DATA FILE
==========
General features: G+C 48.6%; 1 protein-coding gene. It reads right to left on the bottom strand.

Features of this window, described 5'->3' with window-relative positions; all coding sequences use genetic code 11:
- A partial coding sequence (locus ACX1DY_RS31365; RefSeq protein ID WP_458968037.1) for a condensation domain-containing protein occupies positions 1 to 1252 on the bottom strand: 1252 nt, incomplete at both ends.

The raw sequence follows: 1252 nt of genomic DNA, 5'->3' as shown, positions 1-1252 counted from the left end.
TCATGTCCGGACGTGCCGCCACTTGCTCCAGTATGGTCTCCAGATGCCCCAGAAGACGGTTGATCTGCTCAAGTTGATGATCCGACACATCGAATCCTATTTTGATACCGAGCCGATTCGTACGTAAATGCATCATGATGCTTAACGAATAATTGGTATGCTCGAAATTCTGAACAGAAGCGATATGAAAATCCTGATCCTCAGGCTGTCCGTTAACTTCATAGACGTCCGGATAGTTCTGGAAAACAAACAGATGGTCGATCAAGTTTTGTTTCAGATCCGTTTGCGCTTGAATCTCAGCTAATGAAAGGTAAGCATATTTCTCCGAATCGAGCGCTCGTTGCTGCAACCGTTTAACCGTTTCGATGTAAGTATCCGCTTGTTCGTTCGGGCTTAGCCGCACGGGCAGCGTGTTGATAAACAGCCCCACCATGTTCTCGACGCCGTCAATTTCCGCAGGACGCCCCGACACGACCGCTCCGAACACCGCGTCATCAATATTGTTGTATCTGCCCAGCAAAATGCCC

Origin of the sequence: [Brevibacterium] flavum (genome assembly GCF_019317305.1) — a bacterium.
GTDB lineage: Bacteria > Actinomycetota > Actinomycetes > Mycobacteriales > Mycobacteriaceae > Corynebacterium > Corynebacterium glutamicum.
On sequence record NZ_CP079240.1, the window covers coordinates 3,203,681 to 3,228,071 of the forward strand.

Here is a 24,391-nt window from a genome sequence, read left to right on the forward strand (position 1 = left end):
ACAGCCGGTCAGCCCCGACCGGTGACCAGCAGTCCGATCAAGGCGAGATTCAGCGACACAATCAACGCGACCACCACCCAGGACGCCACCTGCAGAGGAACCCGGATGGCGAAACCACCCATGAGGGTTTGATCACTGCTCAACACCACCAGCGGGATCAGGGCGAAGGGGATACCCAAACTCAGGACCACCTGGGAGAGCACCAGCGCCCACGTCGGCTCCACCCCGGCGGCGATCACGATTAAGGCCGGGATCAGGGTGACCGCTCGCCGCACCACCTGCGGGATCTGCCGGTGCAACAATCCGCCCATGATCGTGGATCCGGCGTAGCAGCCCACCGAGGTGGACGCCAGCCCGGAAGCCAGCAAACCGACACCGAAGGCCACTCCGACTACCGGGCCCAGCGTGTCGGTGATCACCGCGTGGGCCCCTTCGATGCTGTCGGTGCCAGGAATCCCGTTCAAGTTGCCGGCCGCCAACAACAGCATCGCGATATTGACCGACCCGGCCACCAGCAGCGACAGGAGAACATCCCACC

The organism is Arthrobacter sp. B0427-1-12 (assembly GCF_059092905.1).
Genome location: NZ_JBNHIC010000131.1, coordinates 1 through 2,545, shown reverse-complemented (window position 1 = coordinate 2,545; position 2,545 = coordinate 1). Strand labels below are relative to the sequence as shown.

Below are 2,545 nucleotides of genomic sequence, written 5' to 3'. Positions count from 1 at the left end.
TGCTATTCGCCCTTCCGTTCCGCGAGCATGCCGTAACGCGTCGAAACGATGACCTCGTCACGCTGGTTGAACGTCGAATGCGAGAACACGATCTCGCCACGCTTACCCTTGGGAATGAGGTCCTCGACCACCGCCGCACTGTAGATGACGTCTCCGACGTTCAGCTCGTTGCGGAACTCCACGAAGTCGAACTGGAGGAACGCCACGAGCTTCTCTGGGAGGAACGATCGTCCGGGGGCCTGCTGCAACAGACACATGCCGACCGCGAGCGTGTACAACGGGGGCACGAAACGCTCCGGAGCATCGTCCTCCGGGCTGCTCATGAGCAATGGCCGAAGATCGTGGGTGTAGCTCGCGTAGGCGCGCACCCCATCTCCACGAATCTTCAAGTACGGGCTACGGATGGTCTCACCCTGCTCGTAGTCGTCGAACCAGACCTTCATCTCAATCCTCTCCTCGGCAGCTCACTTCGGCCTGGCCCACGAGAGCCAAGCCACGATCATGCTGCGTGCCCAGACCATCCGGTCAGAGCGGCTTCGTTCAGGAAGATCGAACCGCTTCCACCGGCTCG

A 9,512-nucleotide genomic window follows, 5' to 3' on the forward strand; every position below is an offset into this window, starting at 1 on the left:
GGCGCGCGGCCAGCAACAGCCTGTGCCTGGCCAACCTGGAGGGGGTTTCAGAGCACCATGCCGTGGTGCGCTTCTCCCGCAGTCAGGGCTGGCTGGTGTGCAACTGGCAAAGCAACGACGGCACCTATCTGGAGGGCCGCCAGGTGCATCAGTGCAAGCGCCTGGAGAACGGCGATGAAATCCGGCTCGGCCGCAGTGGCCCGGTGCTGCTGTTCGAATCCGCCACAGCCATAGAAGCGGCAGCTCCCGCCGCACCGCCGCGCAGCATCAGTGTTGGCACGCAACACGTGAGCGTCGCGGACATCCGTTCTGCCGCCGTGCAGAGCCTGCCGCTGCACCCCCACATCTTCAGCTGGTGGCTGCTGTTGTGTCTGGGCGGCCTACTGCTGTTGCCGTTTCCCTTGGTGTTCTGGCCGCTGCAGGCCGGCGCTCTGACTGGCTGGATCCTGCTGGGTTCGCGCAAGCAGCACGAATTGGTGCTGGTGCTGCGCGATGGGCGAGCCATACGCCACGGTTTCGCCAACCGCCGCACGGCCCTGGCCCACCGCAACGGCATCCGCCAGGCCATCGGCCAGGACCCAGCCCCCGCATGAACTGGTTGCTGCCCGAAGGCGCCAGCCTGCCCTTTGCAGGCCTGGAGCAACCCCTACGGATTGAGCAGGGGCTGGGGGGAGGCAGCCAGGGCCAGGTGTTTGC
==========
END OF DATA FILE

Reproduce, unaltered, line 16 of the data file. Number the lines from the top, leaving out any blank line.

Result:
GGCGCGCGGCCAGCAACAGCCTGTGCCTGGCCAACCTGGAGGGGGTTTCAGAGCACCATGCCGTGGTGCGCTTCTCCCGCAGTCAGGGCTGGCTGGTGTGCAACTGGCAAAGCAACGACGGCACCTATCTGGAGGGCCGCCAGGTGCATCAGTGCAAGCGCCTGGAGAACGGCGATGAAATCCGGCTCGGCCGCAGTGGCCCGGTGCTGCTGTTCGAATCCGCCACAGCCATAGAAGCGGCAGCTCCCGCCGCACCGCCGCGCAGCATCAGTGTTGGCACGCAACACGTGAGCGTCGCGGACATCCGTTCTGCCGCCGTGCAGAGCCTGCCGCTGCACCCCCACATCTTCAGCTGGTGGCTGCTGTTGTGTCTGGGCGGCCTACTGCTGTTGCCGTTTCCCTTGGTGTTCTGGCCGCTGCAGGCCGGCGCTCTGACTGGCTGGATCCTGCTGGGTTCGCGCAAGCAGCACGAATTGGTGCTGGTGCTGCGCGATGGGCGAGCCATACGCCACGGTTTCGCCAACCGCCGCACGGCCCTGGCCCACCGCAACGGCATCCGCCAGGCCATCGGCCAGGACCCAGCCCCCGCATGAACTGGTTGCTGCCCGAAGGCGCCAGCCTGCCCTTTGCAGGCCTGGAGCAACCCCTACGGATTGAGCAGGGGCTGGGGGGAGGCAGCCAGGGCCAGGTGTTTGC